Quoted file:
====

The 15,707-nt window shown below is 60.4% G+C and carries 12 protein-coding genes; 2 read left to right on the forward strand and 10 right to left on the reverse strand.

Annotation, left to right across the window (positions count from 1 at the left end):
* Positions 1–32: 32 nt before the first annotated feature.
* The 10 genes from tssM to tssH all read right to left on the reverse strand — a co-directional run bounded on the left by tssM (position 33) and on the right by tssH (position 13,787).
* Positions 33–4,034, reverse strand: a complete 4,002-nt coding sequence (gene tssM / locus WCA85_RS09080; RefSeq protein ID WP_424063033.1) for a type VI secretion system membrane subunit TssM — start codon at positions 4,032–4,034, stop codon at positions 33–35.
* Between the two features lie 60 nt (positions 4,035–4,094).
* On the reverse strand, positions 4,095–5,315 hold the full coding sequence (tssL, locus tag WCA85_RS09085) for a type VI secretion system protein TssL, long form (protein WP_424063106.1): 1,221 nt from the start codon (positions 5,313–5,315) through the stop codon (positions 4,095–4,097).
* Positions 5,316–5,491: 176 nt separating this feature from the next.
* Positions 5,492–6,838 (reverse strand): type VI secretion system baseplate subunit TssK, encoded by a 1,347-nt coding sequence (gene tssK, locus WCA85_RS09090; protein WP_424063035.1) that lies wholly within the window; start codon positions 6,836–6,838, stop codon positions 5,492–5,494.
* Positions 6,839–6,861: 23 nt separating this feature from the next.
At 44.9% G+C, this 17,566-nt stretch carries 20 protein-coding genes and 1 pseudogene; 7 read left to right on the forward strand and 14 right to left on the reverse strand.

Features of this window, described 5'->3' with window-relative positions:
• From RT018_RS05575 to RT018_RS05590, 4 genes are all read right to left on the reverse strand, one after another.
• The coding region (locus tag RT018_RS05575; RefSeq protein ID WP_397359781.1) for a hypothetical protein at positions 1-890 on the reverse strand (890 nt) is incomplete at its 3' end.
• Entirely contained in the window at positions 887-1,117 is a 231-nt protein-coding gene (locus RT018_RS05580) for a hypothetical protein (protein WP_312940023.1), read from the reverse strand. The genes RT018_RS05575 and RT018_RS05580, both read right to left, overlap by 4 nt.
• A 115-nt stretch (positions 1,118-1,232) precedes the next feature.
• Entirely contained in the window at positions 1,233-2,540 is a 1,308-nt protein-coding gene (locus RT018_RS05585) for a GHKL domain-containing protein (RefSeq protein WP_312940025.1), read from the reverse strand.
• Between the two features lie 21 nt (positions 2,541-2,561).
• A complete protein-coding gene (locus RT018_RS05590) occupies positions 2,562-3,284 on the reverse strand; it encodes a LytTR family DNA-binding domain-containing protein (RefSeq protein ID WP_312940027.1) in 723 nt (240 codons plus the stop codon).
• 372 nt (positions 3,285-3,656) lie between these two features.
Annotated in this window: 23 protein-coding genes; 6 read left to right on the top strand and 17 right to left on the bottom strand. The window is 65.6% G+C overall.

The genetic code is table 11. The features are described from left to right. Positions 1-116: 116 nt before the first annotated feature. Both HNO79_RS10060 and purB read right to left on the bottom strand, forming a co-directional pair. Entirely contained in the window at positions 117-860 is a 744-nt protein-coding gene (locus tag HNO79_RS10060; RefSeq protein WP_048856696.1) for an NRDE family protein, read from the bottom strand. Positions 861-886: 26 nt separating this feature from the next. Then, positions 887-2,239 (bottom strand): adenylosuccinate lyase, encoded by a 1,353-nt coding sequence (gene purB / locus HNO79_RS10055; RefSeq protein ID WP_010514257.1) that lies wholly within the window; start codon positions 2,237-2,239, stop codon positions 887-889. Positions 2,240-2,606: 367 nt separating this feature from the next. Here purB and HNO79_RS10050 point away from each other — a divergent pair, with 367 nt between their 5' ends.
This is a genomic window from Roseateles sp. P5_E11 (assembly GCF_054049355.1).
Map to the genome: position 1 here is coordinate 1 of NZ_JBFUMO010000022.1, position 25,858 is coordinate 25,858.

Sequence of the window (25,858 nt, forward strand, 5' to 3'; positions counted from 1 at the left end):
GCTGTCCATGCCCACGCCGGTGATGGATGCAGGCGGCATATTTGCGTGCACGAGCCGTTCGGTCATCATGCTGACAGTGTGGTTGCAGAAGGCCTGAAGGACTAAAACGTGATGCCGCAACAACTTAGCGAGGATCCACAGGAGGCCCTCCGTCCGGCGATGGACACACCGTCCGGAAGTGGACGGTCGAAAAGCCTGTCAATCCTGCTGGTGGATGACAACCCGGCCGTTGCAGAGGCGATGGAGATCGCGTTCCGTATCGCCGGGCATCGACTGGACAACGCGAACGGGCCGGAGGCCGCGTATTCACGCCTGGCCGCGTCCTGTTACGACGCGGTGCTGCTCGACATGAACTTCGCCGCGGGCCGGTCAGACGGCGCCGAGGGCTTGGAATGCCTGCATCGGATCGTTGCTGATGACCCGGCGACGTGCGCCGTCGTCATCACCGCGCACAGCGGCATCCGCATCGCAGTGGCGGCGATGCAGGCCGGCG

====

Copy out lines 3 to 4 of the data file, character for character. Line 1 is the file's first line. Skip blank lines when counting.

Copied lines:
* Positions 1–32: 32 nt before the first annotated feature.
* The 10 genes from tssM to tssH all read right to left on the reverse strand — a co-directional run bounded on the left by tssM (position 33) and on the right by tssH (position 13,787).